Can you tell me the meaning of the terms datta, damyata, dayadvam in The Wasteland?  

Expert Answers
e-martin eNotes educator| Certified Educator

Datta, Dayadvam, Damyata and are Sanskrit terms. In his notes on The Wasteland, Eliot identifies the phrases as coming from the Brihidaranyaka Upanishad. (The Upanishads are are set of holy books written in the Hindu tradition.) 

Eliot translates these terms in his notes as follows: 

  • Datta: Give
  • Dayadvam: Sympathize
  • Damyata: Control

Control here commonly is understood to refer to self-restraint.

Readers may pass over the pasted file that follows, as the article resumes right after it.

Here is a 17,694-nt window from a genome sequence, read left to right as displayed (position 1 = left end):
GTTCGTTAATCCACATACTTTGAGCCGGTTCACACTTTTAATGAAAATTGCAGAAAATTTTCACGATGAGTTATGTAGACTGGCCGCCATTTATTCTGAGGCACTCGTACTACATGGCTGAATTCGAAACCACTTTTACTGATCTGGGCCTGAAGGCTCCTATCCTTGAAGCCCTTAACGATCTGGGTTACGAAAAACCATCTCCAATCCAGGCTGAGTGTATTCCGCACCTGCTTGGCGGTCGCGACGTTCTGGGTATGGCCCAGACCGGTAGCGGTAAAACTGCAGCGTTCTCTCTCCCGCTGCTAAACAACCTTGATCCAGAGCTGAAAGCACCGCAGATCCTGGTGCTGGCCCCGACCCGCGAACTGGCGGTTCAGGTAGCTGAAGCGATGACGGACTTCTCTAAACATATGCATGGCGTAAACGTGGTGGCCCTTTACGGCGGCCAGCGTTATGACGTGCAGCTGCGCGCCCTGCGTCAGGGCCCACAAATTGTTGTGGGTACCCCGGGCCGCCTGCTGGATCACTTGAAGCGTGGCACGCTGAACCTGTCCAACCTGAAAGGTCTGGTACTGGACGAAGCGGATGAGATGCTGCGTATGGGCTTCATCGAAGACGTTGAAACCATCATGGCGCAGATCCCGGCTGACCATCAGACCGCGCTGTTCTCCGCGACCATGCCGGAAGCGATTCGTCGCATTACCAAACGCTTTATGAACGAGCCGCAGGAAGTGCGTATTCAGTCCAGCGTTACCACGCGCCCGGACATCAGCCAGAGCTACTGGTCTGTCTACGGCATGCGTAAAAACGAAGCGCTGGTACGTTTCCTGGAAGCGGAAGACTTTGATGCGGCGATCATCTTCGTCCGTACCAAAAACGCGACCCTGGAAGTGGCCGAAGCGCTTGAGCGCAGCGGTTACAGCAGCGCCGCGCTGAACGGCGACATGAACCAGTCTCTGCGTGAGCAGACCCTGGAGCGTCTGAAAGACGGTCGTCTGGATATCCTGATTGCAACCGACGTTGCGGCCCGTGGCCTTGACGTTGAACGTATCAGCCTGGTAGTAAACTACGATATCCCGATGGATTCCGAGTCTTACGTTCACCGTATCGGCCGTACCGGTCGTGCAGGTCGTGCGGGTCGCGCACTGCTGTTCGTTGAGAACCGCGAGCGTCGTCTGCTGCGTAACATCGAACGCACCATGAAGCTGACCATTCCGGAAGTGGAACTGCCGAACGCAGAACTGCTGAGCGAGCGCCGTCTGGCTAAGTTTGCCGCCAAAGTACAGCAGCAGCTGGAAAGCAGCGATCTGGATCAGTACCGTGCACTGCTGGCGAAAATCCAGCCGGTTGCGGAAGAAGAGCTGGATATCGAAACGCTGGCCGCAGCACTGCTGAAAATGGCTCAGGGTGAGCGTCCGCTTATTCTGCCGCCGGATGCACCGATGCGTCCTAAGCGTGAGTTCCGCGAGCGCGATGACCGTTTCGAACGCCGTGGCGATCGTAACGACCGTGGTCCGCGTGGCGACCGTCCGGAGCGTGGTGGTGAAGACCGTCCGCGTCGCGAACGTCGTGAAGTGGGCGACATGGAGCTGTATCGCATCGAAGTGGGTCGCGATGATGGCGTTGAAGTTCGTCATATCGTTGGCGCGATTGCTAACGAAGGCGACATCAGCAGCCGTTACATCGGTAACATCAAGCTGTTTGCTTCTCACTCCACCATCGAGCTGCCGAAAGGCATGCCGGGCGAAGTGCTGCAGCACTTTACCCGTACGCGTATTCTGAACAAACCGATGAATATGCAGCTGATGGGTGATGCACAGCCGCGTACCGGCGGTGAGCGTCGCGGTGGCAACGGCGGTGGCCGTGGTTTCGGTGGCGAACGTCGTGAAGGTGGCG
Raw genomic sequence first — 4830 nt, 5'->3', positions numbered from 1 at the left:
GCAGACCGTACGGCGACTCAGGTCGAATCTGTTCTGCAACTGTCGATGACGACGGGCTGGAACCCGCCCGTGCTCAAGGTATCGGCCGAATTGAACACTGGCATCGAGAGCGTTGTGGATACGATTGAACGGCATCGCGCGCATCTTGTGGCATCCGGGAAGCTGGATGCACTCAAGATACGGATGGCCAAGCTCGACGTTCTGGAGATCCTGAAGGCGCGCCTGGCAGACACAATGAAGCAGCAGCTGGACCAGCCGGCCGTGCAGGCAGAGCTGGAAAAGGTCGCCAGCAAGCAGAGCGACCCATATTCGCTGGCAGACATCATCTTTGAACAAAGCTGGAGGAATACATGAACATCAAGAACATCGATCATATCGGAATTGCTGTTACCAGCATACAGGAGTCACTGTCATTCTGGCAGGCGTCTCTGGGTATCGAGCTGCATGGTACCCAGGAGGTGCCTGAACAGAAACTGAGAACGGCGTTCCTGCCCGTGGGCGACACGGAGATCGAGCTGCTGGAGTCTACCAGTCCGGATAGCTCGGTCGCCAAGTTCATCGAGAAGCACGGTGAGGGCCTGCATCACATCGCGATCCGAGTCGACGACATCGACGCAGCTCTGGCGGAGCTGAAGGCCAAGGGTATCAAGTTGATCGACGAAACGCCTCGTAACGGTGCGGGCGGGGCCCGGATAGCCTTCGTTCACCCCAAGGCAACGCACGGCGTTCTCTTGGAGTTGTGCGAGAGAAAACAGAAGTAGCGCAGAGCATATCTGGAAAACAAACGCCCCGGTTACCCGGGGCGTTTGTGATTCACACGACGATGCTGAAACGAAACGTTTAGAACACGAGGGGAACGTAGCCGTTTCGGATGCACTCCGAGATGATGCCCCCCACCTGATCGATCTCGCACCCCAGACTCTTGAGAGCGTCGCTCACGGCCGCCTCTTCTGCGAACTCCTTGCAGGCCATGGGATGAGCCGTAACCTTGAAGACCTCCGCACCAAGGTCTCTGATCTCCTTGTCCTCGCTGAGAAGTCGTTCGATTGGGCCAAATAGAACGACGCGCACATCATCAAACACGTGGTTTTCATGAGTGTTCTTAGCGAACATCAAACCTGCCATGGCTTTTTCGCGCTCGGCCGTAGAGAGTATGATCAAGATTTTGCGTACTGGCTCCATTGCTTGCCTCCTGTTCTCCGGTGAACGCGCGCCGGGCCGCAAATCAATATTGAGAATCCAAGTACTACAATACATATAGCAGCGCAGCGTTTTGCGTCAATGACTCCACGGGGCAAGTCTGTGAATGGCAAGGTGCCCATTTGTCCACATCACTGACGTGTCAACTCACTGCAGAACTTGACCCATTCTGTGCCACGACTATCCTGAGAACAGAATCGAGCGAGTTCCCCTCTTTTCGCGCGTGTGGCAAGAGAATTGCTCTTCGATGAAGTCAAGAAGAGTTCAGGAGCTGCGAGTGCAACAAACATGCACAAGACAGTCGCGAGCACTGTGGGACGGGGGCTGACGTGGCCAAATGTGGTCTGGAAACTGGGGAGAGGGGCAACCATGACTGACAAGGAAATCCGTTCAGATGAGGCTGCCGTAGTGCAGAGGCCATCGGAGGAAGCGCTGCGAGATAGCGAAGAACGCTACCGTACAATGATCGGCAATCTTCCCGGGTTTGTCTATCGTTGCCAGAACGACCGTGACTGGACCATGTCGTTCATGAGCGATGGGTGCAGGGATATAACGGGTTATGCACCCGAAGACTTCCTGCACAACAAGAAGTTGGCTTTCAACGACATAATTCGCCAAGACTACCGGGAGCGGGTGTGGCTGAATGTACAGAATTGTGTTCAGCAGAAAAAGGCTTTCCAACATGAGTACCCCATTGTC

These terms are explored in the text with each phrase appearing at the head of its own stanza. In each stanza the idea behind the term is briefly, if obscurely, elucidated.

The terms come from a story from the above mentioned Upanishad wherein men, gods and demons approach Brahman (in the form of thunder here) and ask for guidance. 

According to the Indian legend, men, gods, and devils ask the thunder the same question, and each is given a different answer—give, sympathize, and control, respectively.

The guidance each receives is exactly the same, "Da", but later is interpreted differently according to the needs and nature of each group. 


albulena | Student

thanks a lot :D